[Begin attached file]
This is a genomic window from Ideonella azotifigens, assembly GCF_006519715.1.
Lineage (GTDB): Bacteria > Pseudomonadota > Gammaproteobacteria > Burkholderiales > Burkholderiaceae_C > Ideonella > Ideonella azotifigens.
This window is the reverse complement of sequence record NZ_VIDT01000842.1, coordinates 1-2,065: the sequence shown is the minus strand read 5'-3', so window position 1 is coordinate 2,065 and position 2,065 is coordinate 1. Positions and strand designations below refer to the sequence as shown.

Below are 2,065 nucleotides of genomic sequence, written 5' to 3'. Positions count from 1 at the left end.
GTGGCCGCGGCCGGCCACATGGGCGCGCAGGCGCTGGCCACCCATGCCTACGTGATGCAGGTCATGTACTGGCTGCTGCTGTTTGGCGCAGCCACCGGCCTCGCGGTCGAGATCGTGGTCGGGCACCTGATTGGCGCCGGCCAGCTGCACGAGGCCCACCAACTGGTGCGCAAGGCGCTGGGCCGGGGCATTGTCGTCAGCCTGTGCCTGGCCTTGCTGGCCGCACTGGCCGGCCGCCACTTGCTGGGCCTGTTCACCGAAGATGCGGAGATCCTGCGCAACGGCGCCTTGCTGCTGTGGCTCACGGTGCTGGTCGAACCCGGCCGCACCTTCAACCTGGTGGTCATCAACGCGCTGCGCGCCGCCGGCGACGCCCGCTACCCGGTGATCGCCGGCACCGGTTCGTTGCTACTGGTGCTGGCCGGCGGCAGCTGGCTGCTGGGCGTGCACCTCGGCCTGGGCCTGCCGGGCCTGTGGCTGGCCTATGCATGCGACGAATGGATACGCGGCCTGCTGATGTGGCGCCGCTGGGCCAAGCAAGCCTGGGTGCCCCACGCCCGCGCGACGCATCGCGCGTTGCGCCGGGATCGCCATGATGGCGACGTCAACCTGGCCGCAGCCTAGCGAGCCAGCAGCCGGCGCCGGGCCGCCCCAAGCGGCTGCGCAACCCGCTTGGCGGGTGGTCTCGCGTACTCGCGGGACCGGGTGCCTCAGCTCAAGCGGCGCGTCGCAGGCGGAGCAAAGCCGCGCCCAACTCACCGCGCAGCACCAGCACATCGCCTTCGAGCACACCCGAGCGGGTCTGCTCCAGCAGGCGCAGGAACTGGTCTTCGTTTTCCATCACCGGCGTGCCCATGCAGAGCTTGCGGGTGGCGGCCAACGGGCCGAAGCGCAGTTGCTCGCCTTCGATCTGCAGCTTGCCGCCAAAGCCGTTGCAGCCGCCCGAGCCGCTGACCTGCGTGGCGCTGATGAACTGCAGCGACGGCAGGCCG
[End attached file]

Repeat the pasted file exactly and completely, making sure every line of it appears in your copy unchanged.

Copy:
This is a genomic window from Ideonella azotifigens, assembly GCF_006519715.1.
Lineage (GTDB): Bacteria > Pseudomonadota > Gammaproteobacteria > Burkholderiales > Burkholderiaceae_C > Ideonella > Ideonella azotifigens.
This window is the reverse complement of sequence record NZ_VIDT01000842.1, coordinates 1-2,065: the sequence shown is the minus strand read 5'-3', so window position 1 is coordinate 2,065 and position 2,065 is coordinate 1. Positions and strand designations below refer to the sequence as shown.

Below are 2,065 nucleotides of genomic sequence, written 5' to 3'. Positions count from 1 at the left end.
GTGGCCGCGGCCGGCCACATGGGCGCGCAGGCGCTGGCCACCCATGCCTACGTGATGCAGGTCATGTACTGGCTGCTGCTGTTTGGCGCAGCCACCGGCCTCGCGGTCGAGATCGTGGTCGGGCACCTGATTGGCGCCGGCCAGCTGCACGAGGCCCACCAACTGGTGCGCAAGGCGCTGGGCCGGGGCATTGTCGTCAGCCTGTGCCTGGCCTTGCTGGCCGCACTGGCCGGCCGCCACTTGCTGGGCCTGTTCACCGAAGATGCGGAGATCCTGCGCAACGGCGCCTTGCTGCTGTGGCTCACGGTGCTGGTCGAACCCGGCCGCACCTTCAACCTGGTGGTCATCAACGCGCTGCGCGCCGCCGGCGACGCCCGCTACCCGGTGATCGCCGGCACCGGTTCGTTGCTACTGGTGCTGGCCGGCGGCAGCTGGCTGCTGGGCGTGCACCTCGGCCTGGGCCTGCCGGGCCTGTGGCTGGCCTATGCATGCGACGAATGGATACGCGGCCTGCTGATGTGGCGCCGCTGGGCCAAGCAAGCCTGGGTGCCCCACGCCCGCGCGACGCATCGCGCGTTGCGCCGGGATCGCCATGATGGCGACGTCAACCTGGCCGCAGCCTAGCGAGCCAGCAGCCGGCGCCGGGCCGCCCCAAGCGGCTGCGCAACCCGCTTGGCGGGTGGTCTCGCGTACTCGCGGGACCGGGTGCCTCAGCTCAAGCGGCGCGTCGCAGGCGGAGCAAAGCCGCGCCCAACTCACCGCGCAGCACCAGCACATCGCCTTCGAGCACACCCGAGCGGGTCTGCTCCAGCAGGCGCAGGAACTGGTCTTCGTTTTCCATCACCGGCGTGCCCATGCAGAGCTTGCGGGTGGCGGCCAACGGGCCGAAGCGCAGTTGCTCGCCTTCGATCTGCAGCTTGCCGCCAAAGCCGTTGCAGCCGCCCGAGCCGCTGACCTGCGTGGCGCTGATGAACTGCAGCGACGGCAGGCCG